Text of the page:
Opening Hours: 9:30am–5pm
Closest hotel to Edinburgh Castle: The Sheraton has an amazing view of the city, and it’s a luxurious weekend nest too.

5. Stirling Castle, Scotland

Approach this ancient fortress from the west for the most jaw-dropping introduction to its impregnable bulk – the 75-metre drop into the crag below is best viewed from this angle. Scotland’s turbulent history has left its mark on this site, the castle succumbing to and beating off repeated sieges throughout the nation’s tempestuous past. See where Mary Queen of Scots grew up, check out the Chapel Royal and find yourself awestruck by the Great Hall – its five stone fireplaces and impressive wooden hammerbeam ceiling making it perhaps Scotland’s grandest secular medieval building. Book Fast Track tickets in advance online for no extra charge.

Address: Castle Esplanade, Stirling FK8 1EJ
Admission: Adults £14.50, children £8.70.
Opening Hours: 9:30am–5pm
Closest hotel to Stirling Castle: The Golden Lion is within walking distance of most of the main attractions in Stirling.

6. Eilean Donan, Scotland

Where three great sea lochs meet, a small island sits, and on that island is a castle that could lay claim to being Scotland’s most photographed and documented. Atmospheric Eilean Donan is recognised around the world as the quintessential Scottish castle, a restored medieval fortress that rises from the water’s edge surrounded by mountains. It was blown up during the Jacobite uprising in 1719 and lay in ruins for some 200 years, before Lieutenant Colonel John MacRae-Gilstrap bought the island in 1911 and spent 20 years restoring the castle to its former glory. Explore the barracks, banqueting hall and bedrooms before taking a step back, across the low stone bridge, to snap your own picture of this beautiful castle.

Address: Dornie, Kyle of Lochalsh IV40 8DX
Admission: Adults £7, family (two adults and up to three children) £17.
Opening Hours: 10am-5pm
Closest hotel to Eilean Donean Castle: Rent out your own cottage in the Scottish Highlands.

7. Conwy Castle, Wales

You could say Edward I was a little anxious about defence. He built the so-called Iron Ring after all, a series of imposing castles along the north Wales coast which is said to have been the most ambitious medieval building project in Europe. He flashed the most cash when it came to constructing Conwy Castle – his attention to defensive detail is apparent in the eight massive towers arranged around two wards and the pair of fortified gateways (barbicans). But the castle’s location, on a narrow rocky outcrop, did the rest. Go for a stroll along the ramparts for the best views of the entire site, but also take the opportunity to gaze out across the mountains and sea. Read more about Wales’s beautiful coastal spots with epic photographs here.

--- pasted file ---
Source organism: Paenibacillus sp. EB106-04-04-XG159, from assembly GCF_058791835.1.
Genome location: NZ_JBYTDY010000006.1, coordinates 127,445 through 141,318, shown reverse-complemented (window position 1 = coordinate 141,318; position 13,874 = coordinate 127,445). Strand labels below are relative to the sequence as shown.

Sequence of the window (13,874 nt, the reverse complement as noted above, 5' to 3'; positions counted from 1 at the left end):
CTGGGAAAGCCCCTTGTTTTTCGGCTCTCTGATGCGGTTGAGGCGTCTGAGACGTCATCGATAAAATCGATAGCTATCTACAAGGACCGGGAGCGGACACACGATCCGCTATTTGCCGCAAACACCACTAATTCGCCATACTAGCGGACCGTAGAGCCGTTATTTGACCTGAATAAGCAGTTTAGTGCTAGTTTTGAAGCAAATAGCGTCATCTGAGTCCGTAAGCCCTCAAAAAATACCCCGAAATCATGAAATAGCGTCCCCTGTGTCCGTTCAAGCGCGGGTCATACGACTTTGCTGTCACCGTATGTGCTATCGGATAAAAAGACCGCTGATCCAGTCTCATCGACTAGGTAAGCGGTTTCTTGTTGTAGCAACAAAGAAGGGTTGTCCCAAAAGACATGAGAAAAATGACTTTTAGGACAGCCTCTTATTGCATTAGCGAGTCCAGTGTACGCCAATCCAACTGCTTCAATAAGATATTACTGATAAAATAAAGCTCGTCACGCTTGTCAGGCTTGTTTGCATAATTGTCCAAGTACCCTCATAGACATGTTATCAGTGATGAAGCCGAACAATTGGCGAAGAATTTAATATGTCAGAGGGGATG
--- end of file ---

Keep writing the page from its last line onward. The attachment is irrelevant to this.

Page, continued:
Address: Rose Hill St, Conwy LL32 8AY
Admission: Adults £6.75, family (two adults and all children under 16) £20.25.
Opening Hours: 10am-4pm
Closest hotel to Conwy Castle: Tired of roaming the castle walls? The Castle Hotel offers deep tissue massages. Almost more fun than the castle itself.

8. Carreg Cennen Castle, Wales

Sprouting from the steep limestone cliffs above the Cennen River, formidable Carreg Cennen was no easy target for would-be invaders. Would-be visitors will need their muscles too; it’s a steep walk up from the car park to the seemingly impregnable outer walls. Although the stupendous views down the lush, velvety valley and out to the Black Mountain are unforgettable, we reckon the highlight of a visit here is the descent into the inky blackness of the cave beneath, once used as a shelter. Rent a torch when you buy your tickets to explore, but be sure to switch off at the end to experience true darkness.

Address: Trapp, Llandeilo SA19 6UA